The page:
Defensive Tackle / Nose Tackle
Likely Candidates: Sammie Hill, DaQuan Jones, Al Woods
Horton and LeBeau demand a lot from their Nose Tackles, and rely on them to anchor the line. They must be quick off the snap, and be strong enough to command the double team. Hill was solid, if unspectacular in this role last season, but carries an injury that is lingering into training camp. Second year DaQuan Jones has an opportunity to get some playing time here, possessing the strength and body type that the staff prefer at 322 pounds. Al Woods was an expensive backup that the team picked up from the Steelers last year, and he saw very few meaningful snaps in 2014. I don't expect anything spectacular from him this year either, barring a standout camp performance. As with last year, Horton, and now LeBeau, will likely employ a healthy rotation here, talent permitting.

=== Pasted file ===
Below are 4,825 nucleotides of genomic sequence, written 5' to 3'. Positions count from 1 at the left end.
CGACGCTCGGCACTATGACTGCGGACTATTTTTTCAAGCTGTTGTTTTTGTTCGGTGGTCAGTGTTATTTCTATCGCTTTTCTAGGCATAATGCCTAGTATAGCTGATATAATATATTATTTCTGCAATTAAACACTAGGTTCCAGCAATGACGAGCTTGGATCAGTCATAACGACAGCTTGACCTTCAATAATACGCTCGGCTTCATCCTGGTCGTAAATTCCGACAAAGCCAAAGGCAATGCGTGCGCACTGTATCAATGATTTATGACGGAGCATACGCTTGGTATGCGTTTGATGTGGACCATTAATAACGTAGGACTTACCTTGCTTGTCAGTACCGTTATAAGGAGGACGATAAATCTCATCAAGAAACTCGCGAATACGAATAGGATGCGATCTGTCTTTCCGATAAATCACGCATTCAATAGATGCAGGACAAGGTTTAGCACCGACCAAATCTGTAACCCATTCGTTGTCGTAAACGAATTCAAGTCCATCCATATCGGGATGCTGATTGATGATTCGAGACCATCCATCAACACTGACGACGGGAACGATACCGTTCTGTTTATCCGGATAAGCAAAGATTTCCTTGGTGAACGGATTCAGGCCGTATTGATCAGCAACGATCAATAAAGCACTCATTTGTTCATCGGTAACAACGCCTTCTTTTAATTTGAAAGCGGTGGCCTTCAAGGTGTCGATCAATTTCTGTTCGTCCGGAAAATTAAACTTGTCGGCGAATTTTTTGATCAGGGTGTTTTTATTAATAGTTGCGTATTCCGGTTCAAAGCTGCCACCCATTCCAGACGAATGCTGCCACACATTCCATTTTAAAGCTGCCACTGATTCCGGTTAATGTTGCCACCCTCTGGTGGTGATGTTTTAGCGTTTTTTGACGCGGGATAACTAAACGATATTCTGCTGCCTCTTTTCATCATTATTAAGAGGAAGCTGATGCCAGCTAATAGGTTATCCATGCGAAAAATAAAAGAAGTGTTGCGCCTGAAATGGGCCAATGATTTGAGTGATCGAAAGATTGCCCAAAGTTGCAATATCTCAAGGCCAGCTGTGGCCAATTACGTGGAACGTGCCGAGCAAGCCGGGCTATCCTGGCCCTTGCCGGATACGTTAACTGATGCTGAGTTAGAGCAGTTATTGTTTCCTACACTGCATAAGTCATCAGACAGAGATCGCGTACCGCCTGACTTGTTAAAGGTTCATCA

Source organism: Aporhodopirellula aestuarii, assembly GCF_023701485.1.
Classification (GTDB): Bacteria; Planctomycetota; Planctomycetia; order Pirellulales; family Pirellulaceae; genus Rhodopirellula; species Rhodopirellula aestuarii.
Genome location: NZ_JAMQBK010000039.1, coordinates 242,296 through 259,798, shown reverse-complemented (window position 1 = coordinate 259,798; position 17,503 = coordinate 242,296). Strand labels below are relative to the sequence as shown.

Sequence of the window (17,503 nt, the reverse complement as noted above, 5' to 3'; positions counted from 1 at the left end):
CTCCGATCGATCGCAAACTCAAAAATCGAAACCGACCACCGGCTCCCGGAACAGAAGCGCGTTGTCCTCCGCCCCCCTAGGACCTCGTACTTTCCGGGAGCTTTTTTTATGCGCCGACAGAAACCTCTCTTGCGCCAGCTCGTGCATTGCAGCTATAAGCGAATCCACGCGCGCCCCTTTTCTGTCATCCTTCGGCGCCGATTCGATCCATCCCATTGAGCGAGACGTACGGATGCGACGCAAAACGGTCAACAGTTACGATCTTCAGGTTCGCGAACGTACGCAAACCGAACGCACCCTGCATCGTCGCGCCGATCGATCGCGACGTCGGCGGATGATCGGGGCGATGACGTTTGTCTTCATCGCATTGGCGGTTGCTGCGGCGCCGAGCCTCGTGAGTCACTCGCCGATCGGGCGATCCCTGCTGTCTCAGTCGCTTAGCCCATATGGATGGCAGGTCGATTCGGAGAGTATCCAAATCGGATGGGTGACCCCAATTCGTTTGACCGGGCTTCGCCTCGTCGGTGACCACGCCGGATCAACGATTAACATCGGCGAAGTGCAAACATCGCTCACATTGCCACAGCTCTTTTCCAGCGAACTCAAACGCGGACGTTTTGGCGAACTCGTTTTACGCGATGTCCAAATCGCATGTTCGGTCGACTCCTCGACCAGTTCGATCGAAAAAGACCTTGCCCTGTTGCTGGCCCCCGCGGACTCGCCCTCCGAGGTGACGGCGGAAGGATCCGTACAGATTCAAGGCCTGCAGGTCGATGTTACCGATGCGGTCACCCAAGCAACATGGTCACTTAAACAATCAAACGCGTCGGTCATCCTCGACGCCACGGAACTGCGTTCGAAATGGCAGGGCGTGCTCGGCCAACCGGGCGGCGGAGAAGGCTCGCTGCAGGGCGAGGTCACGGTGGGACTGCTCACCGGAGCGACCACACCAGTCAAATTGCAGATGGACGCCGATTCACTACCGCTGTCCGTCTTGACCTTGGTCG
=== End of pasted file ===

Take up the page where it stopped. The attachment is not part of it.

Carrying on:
Defensive End (5/6 tech)
Likely Candidates: Ropati Pitoitua
The defensive end opposite the under spot demands a balanced player who can fit the run. Pitoitua was the go-to man last season, with Derrick Morgan making the transition to OLB. Pitoitua is an under-appreciated player at this juncture, who is solid if unspectacular. His main strength is in run defense, as he offers little as a pass rusher. He caught a lot of criticism for this deficiency. The Titans were rarely in a position to pin their ears back and focus on pass rush last year, however.
If that trend changes this season, Karl Klug could also see time here. His undersized stature and pass rushing expertise makes him an ideal pair to the 2-dimensional Pitoitua. UDFA Derrick Lott is a name to watch in camp. It would be an uphill battle for him to make the roster, but he is an intriguing fit here with a lot of promise.